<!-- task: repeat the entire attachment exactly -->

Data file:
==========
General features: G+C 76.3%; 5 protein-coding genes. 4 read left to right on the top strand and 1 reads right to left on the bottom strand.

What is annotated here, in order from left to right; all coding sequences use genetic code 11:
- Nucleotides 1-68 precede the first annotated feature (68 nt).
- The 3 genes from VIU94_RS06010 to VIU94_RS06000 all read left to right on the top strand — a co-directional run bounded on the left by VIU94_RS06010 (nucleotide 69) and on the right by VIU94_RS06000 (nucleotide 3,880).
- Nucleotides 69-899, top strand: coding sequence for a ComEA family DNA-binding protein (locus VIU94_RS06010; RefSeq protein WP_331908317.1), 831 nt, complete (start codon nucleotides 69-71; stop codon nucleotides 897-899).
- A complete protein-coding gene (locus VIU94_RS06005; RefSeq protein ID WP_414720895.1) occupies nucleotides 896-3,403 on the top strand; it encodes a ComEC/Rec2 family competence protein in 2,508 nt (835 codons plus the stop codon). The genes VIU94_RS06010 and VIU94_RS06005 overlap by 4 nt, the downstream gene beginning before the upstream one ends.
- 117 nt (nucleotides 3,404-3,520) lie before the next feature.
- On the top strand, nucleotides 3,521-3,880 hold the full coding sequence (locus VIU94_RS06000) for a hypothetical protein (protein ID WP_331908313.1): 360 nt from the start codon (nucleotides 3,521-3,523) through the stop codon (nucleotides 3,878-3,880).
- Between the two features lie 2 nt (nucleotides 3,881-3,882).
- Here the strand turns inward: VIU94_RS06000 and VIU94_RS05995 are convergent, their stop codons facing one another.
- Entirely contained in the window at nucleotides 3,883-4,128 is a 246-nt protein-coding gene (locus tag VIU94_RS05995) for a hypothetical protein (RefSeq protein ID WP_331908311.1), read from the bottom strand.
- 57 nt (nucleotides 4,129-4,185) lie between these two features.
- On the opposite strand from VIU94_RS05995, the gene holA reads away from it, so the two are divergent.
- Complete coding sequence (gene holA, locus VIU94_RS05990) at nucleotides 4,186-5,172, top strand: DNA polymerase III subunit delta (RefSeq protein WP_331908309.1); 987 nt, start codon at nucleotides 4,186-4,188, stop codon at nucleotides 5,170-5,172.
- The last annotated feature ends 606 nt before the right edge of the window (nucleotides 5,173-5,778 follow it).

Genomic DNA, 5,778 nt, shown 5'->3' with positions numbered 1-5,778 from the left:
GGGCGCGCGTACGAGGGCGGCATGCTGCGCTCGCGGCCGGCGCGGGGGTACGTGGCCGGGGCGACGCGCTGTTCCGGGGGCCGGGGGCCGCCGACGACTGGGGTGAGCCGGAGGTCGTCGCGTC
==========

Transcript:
General features: G+C 76.3%; 5 protein-coding genes. 4 read left to right on the top strand and 1 reads right to left on the bottom strand.

What is annotated here, in order from left to right; all coding sequences use genetic code 11:
- Nucleotides 1-68 precede the first annotated feature (68 nt).
- The 3 genes from VIU94_RS06010 to VIU94_RS06000 all read left to right on the top strand — a co-directional run bounded on the left by VIU94_RS06010 (nucleotide 69) and on the right by VIU94_RS06000 (nucleotide 3,880).
- Nucleotides 69-899, top strand: coding sequence for a ComEA family DNA-binding protein (locus VIU94_RS06010; RefSeq protein WP_331908317.1), 831 nt, complete (start codon nucleotides 69-71; stop codon nucleotides 897-899).
- A complete protein-coding gene (locus VIU94_RS06005; RefSeq protein ID WP_414720895.1) occupies nucleotides 896-3,403 on the top strand; it encodes a ComEC/Rec2 family competence protein in 2,508 nt (835 codons plus the stop codon). The genes VIU94_RS06010 and VIU94_RS06005 overlap by 4 nt, the downstream gene beginning before the upstream one ends.
- 117 nt (nucleotides 3,404-3,520) lie before the next feature.
- On the top strand, nucleotides 3,521-3,880 hold the full coding sequence (locus VIU94_RS06000) for a hypothetical protein (protein ID WP_331908313.1): 360 nt from the start codon (nucleotides 3,521-3,523) through the stop codon (nucleotides 3,878-3,880).
- Between the two features lie 2 nt (nucleotides 3,881-3,882).
- Here the strand turns inward: VIU94_RS06000 and VIU94_RS05995 are convergent, their stop codons facing one another.
- Entirely contained in the window at nucleotides 3,883-4,128 is a 246-nt protein-coding gene (locus tag VIU94_RS05995) for a hypothetical protein (RefSeq protein ID WP_331908311.1), read from the bottom strand.
- 57 nt (nucleotides 4,129-4,185) lie between these two features.
- On the opposite strand from VIU94_RS05995, the gene holA reads away from it, so the two are divergent.
- Complete coding sequence (gene holA, locus VIU94_RS05990) at nucleotides 4,186-5,172, top strand: DNA polymerase III subunit delta (RefSeq protein WP_331908309.1); 987 nt, start codon at nucleotides 4,186-4,188, stop codon at nucleotides 5,170-5,172.
- The last annotated feature ends 606 nt before the right edge of the window (nucleotides 5,173-5,778 follow it).

Genomic DNA, 5,778 nt, shown 5'->3' with positions numbered 1-5,778 from the left:
GGGCGCGCGTACGAGGGCGGCATGCTGCGCTCGCGGCCGGCGCGGGGGTACGTGGCCGGGGCGACGCGCTGTTCCGGGGGCCGGGGGCCGCCGACGACTGGGGTGAGCCGGAGGTCGTCGCGTC